It’s nearly impossible to find an NES Classic at retail. The hardware sells out instantly online, and shipments to physical stores are sporadic and rare. Many of the systems are ending up on the secondary market for many times their retail price. News of when they will be available brings in remarkable amount of traffic.
The best way for Nintendo to fight back? Raise prices.
Secondary markets exist when the retail price for something doesn’t match the price people are willing to pay for it, usually due to scarcity. Sometimes that scarcity is either managed slightly or completely artificial, but the end result is the same.
Not everyone who wants something is able to buy it. They are willing to pay more than the set price, and this allows third-party resellers move in and make a profit.
We see this with concert tickets all the time, and we’re beginning to see pushback when people blame the scalpers.
“As I have written many times before, economic logic tells us there are only two conditions that can create a secondary market for concert tickets selling above their list price.” Mark J. Perry, a scholar at AEI and a professor of economics and finance at the University of Michigan's Flint campus, wrote in a blog post. Here are those reasons, in his words:
1) the number of concert tickets being offered for sale is too low relative to the number of fans who want to attend the concerts of popular musicians, and/or 2) concert tickets must be under-priced relative to their true market price. And I would suggest that both of those conditions are completely under the control of the artists, and their managers and promoters, in which case we are led ineluctably to this conclusion: musicians and their representatives who are 100% responsible for the conditions that guarantee a secondary market where concert tickets to Adele to Beyonce concert are sold above their face value.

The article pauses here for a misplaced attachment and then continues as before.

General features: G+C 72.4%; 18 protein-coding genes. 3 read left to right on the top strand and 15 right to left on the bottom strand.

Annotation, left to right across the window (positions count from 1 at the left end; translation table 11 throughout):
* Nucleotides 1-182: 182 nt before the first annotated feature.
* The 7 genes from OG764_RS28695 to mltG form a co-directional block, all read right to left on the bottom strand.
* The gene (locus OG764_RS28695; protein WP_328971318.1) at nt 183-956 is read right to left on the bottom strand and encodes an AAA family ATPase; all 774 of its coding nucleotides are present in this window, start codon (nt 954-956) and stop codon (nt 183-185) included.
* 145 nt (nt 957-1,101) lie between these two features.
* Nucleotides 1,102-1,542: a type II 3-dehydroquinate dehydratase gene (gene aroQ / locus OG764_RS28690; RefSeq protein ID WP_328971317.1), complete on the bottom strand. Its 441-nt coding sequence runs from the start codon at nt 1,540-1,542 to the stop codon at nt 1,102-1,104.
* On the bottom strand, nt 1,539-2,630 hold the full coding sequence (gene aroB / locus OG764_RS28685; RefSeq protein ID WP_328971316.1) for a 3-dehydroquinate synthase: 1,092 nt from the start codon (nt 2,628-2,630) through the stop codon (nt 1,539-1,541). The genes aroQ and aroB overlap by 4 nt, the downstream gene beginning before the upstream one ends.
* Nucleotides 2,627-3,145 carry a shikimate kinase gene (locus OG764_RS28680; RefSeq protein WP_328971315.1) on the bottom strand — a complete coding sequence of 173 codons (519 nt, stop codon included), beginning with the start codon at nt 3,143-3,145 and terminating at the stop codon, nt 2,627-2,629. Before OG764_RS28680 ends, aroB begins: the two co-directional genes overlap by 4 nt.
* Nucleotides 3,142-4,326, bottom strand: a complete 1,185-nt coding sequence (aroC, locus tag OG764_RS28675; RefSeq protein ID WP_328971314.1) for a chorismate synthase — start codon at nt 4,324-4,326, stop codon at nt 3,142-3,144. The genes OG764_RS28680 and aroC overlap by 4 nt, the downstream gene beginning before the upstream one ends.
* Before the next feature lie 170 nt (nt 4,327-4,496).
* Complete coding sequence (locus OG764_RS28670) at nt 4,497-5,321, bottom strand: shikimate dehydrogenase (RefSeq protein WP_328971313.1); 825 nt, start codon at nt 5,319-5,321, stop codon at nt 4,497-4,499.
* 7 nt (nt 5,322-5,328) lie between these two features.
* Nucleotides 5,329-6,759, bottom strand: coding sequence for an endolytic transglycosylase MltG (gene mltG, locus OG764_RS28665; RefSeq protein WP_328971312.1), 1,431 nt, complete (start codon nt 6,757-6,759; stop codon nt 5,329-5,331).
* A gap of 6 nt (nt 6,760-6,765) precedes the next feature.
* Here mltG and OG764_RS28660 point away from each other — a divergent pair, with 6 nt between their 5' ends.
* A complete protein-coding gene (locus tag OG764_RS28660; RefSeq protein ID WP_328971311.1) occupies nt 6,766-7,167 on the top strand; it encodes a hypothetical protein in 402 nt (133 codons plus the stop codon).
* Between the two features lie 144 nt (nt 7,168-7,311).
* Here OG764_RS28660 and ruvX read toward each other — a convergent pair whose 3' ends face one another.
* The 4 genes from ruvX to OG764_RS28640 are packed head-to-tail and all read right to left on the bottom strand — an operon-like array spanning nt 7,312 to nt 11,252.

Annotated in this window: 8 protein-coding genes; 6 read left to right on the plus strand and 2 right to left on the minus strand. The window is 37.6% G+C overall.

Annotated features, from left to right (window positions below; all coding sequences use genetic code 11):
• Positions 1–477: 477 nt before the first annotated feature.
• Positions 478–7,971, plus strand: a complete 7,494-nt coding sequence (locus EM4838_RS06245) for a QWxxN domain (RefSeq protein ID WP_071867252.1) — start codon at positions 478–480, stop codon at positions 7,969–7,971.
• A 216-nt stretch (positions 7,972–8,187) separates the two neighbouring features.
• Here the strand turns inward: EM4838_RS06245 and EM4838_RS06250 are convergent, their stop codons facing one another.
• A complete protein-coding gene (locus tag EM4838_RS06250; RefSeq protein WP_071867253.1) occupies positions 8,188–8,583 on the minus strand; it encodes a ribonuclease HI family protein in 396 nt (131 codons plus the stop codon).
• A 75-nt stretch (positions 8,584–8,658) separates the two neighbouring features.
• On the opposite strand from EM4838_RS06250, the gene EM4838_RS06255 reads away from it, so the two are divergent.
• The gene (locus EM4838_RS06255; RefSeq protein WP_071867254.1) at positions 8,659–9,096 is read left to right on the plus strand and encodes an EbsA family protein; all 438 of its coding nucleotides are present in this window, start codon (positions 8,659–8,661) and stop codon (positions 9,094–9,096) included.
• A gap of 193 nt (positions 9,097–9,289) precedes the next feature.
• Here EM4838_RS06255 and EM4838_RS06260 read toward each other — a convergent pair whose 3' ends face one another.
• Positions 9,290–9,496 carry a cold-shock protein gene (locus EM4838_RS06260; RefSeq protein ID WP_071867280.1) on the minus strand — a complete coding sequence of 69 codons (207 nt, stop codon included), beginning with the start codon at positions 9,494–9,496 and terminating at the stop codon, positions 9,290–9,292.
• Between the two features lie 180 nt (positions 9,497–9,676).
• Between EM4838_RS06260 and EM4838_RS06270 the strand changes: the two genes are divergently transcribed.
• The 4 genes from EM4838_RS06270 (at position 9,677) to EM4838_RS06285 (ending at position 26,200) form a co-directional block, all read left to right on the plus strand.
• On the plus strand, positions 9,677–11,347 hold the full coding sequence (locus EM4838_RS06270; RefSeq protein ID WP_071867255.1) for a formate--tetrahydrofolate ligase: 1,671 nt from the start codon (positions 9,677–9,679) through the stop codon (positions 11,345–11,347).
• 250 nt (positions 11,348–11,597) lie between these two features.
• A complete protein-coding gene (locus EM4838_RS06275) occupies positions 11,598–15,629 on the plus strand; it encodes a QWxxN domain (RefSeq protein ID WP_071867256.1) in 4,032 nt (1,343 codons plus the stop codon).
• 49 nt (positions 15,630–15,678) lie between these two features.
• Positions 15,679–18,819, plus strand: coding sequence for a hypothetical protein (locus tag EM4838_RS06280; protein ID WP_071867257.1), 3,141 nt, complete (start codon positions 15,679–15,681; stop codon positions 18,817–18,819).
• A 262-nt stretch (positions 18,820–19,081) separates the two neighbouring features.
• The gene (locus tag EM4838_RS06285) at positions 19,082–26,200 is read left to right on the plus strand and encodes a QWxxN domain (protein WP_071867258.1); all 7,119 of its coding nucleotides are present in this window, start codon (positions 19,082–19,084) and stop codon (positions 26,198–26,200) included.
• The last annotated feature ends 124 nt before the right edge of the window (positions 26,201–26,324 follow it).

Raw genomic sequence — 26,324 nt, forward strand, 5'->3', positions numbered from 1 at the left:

Policy won’t change this, nor will laws. If you want to kill the secondary market for concert tickets you can either add more shows, removing some of the scarcity, or you raise the price of the tickets you’re selling directly to fans to make sure the artists and management keeps the cash, not the scalpers. Or you just scalp them yourself.
“I’m going to tell people, a lot of artists already do it. I think I’ve been guilty of it in the past, too,” Kid Rock once told Piers Morgan. “We take some of our tickets, we put them on StubHub, overcharge with what the market determines they’re worth … I’m taking 1,000 of them and I’m scalping them.”
Musical acts aren’t gouging their fans when they charge huge amounts for tickets, they’re just moving the profits away from the scalpers and back to the venue and performers. They could also add more concerts, but that isn’t always an option with older performers. Kid Rock did try this approach, however, and the experiment met with some success.
If increasing supply isn’t always an option, and the organizer of the show isn’t interested in significantly raising the price, the problems become much harder. You can read this interview with Robert Khoo, who used to manage the business aspect of Penny Arcade, about how the company has tried to reduce scalping of PAX tickets without raising the price or adding many more events. He patiently shoots down the “simple” solutions the interviewer proposes, while explaining how successful they’ve been in limiting the impact of the secondary market.